Maya Sands went into her first college volleyball season at UNLV just wanting to make a difference for her team.
She’ll have the same goal going into her second season, at a different school under different circumstances.
The 2022 Rock Falls grad is transferring to Missouri for next season, after spending her freshman year as the starting libero for the Mountain West Conference champion Rebels.
Sands is following coach Dawn Sullivan, the MWC Coach of the Year for the second time this past fall, who is leaving UNLV after five seasons to take over at Mizzou.
“One of the main reasons why I committed to UNLV was because of Coach Sullivan, so when she called me on winter break to say she was taking the Missouri job, it took me by surprise,” Sands said. “I absolutely loved UNLV, and we had a great season, but I decided I should see what my options were and went into the transfer portal; I could still make the choice to come back to UNLV, so it wasn’t going to hurt to see what was out there.”
After entering the portal, coaches were able to contact Sands and sell their programs. So for the second time, Sullivan made her pitch to Sands to essentially re-recruit her to a new school and a new opportunity.
Sands said the call from the coach and the offer on the table – plus the opportunity Missouri provided – made the decision much easier.
“Coach reached out to me and said she really wanted me to come with her to Missouri and help her try to rebuild their program,” Sands said. “She gave me a great scholarship offer – much better than at UNLV – so that was a big piece for me. Also, it’s much, much closer to home, so a lot of my family can come see me play and I can drive back to see them instead of having to fly. And it’s in the SEC, too, and it’s always been my dream to play in a Power 5 conference.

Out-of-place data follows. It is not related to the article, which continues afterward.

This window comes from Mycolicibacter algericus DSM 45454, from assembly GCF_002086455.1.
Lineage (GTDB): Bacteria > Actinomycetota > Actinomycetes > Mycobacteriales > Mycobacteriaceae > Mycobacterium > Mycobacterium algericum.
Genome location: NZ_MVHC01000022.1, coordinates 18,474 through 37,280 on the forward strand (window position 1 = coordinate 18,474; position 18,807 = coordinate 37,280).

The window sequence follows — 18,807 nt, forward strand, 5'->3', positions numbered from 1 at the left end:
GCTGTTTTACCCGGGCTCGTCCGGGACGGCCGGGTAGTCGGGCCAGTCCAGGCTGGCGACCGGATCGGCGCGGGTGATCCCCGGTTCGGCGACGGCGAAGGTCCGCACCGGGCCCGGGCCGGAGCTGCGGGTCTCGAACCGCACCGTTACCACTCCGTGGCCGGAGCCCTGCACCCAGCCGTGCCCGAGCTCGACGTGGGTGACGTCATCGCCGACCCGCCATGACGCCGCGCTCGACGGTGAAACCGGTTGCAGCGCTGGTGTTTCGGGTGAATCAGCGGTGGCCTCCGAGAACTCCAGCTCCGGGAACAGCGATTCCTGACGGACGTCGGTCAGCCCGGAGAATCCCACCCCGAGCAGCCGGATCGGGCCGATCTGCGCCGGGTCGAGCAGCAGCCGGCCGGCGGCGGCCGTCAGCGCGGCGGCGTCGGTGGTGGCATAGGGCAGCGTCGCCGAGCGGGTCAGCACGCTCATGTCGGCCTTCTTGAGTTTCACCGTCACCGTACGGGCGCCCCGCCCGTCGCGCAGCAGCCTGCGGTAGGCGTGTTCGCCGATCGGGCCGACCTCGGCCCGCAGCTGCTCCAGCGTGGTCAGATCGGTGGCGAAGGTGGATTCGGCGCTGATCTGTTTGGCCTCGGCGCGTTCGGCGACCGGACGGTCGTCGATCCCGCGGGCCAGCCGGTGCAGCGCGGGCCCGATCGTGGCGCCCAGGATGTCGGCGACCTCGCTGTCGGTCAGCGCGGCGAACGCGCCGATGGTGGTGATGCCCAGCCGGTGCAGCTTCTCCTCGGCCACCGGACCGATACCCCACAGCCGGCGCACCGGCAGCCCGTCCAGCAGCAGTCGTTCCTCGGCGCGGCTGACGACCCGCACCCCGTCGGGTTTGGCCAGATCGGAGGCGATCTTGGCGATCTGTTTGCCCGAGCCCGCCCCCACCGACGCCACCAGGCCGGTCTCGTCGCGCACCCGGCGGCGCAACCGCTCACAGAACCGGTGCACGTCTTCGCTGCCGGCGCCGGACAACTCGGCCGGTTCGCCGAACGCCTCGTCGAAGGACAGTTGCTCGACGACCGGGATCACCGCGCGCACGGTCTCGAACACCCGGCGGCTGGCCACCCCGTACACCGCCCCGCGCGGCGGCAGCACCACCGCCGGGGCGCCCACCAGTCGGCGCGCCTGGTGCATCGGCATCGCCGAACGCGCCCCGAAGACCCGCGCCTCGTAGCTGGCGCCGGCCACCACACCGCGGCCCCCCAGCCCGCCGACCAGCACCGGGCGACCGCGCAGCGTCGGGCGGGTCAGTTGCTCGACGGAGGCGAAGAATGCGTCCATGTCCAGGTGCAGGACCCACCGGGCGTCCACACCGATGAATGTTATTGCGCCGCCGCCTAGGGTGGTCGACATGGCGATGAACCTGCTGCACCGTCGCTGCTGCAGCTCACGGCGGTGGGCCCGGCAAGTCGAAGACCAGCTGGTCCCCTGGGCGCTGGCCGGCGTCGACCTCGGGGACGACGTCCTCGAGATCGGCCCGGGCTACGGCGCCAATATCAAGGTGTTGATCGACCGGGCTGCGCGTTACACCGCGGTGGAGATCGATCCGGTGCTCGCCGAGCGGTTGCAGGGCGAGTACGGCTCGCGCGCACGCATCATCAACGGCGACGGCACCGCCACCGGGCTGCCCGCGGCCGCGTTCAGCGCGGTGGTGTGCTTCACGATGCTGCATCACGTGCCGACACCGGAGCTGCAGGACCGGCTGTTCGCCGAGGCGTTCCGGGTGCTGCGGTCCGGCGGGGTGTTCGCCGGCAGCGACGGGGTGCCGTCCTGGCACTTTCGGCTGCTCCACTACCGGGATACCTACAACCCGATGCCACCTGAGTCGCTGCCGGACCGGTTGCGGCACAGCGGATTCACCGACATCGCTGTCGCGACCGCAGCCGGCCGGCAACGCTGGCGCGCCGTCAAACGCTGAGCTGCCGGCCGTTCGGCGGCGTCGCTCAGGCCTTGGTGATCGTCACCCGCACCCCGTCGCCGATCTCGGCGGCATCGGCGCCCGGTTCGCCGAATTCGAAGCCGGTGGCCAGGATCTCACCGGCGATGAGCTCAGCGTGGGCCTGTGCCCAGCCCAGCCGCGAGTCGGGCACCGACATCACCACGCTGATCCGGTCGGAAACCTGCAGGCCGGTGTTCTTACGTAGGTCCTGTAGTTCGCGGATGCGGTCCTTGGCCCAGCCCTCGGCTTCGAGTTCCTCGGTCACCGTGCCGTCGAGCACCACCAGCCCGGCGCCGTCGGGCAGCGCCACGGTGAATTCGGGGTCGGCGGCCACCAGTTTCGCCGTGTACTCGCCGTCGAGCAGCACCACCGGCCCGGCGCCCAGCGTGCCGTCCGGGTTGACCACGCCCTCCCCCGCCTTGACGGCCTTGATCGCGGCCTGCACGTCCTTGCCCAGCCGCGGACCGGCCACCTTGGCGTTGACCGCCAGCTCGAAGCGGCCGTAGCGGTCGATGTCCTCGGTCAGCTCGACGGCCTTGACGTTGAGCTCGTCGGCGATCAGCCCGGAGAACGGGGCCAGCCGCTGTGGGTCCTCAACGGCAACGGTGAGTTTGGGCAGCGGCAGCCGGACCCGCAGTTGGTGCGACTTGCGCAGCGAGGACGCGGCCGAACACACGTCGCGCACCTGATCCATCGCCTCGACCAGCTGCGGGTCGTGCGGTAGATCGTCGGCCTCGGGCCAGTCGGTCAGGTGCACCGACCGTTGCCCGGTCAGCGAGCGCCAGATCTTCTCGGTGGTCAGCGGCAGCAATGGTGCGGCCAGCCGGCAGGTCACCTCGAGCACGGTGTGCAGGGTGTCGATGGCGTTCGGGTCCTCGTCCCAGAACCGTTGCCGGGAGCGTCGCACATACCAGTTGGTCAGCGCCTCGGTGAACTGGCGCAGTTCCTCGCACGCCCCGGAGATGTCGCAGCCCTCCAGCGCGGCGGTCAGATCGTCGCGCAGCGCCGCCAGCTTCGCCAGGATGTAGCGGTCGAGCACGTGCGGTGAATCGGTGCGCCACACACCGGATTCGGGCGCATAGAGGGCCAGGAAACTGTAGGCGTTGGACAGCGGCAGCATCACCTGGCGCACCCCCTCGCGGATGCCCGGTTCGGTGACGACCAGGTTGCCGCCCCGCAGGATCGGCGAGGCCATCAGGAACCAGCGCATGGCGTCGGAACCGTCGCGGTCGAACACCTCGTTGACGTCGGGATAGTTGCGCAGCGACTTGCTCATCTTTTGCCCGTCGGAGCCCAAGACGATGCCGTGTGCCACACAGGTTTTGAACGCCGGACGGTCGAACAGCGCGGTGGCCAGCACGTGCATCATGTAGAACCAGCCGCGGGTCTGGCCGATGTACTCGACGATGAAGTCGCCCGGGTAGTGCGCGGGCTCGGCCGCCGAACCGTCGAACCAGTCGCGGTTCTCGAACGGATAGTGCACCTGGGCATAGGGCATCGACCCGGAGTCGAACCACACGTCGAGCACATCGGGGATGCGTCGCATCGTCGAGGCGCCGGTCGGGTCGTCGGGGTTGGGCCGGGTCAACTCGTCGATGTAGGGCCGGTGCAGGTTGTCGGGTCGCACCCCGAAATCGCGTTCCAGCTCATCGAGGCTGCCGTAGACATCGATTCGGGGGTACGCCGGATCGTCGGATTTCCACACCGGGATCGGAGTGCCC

“So looking at the pros and cons of it, Missouri just had a lot more to offer, even though I still really loved UNLV and I’ll miss it a lot.”
The Rebels will likely miss Sands, too. As a freshman, she led the team with 412 digs and 30 aces, and was second with 111 assists as one of only two players on the team to play all 112 sets on the season. She earned the starting libero spot early in the season, and credited hard work before the season even started with giving her a leg up despite being in her first season.
“Coming in I didn’t know what to expect, so it went through my mind to come in and scope out the other girls at my position. I knew I’d have to grind and work my way to earn that spot, and that’s what I did,” Sands said. “I was in the gym a lot during the summer, even though we couldn’t have real practices, but I just wanted to get reps and get in the weight room to prepare for the season.
“Once we started nonconference matches, Coach played around with the lineup to see how all the liberos fit in with each lineup, and after a couple of games, she started me. I just knew then that I felt like I’d probably start most of the games, and I just kept trying to prove I was the best person for that spot.”
Sands said the coaching staff was up front and “really good with being very verbal” with each player about their role. Once she got a few starts and the coaches voiced their thoughts to her about her being the starting libero, it confirmed what she already suspected about winning the job.